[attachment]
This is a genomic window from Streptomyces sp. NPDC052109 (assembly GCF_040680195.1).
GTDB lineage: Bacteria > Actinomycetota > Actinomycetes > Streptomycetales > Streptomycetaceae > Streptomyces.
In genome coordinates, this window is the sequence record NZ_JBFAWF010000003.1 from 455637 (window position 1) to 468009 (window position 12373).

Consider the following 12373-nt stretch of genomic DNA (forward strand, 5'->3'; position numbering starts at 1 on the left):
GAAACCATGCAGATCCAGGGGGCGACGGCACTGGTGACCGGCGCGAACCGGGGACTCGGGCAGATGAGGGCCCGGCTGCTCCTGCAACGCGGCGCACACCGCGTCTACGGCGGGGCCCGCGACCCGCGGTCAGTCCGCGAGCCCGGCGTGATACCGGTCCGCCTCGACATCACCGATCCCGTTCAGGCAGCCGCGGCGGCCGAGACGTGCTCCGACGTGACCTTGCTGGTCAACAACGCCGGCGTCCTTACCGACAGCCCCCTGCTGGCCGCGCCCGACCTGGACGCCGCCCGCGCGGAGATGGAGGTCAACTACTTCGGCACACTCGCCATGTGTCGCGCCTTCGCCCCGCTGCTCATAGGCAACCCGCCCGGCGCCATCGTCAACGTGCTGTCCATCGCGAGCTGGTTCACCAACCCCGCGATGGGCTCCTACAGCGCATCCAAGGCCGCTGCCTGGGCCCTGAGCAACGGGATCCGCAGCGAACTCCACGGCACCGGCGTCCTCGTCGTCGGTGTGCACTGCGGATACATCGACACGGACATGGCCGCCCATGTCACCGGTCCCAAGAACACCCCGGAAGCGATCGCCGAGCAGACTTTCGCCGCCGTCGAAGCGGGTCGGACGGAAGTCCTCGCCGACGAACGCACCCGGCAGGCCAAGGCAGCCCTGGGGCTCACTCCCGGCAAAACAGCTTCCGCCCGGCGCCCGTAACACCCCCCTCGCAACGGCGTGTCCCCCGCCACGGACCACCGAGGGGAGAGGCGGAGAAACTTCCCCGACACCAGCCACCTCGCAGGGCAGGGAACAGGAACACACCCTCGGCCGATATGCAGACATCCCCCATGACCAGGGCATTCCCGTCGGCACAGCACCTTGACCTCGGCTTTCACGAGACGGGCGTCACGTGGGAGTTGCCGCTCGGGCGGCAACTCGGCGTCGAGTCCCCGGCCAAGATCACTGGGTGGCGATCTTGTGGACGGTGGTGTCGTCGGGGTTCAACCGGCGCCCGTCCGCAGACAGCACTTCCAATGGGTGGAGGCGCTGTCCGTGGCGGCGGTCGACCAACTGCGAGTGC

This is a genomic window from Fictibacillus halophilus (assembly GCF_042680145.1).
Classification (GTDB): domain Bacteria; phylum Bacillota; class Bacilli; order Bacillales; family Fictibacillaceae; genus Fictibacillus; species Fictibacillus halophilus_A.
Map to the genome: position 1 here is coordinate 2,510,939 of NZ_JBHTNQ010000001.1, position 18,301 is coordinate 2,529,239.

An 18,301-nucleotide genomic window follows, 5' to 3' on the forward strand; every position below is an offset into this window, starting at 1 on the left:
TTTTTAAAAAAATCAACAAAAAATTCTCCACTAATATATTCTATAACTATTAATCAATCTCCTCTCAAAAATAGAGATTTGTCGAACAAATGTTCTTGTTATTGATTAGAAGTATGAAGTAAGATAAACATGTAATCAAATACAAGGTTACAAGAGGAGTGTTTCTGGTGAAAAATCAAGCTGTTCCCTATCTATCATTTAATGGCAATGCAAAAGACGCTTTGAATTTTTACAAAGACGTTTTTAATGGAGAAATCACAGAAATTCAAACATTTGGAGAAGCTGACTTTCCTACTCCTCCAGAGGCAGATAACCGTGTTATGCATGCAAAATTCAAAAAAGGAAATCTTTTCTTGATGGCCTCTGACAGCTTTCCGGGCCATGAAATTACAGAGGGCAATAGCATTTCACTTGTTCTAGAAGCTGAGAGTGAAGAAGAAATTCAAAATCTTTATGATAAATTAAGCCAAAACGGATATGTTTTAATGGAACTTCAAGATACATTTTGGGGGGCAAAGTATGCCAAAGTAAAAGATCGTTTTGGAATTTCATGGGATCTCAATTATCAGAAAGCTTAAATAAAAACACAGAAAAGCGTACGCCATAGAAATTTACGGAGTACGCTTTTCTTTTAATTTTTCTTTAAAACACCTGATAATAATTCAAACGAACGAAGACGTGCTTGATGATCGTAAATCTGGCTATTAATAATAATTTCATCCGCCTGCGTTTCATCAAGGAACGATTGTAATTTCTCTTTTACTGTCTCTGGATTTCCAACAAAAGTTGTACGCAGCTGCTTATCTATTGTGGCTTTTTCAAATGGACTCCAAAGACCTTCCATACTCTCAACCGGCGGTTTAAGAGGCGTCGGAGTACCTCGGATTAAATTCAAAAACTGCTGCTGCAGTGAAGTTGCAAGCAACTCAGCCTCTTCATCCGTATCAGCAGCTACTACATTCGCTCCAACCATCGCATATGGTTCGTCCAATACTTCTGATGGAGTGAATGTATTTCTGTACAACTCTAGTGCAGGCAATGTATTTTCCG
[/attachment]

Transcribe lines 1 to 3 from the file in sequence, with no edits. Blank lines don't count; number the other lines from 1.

This is a genomic window from Streptomyces sp. NPDC052109 (assembly GCF_040680195.1).
GTDB lineage: Bacteria > Actinomycetota > Actinomycetes > Streptomycetales > Streptomycetaceae > Streptomyces.
In genome coordinates, this window is the sequence record NZ_JBFAWF010000003.1 from 455637 (window position 1) to 468009 (window position 12373).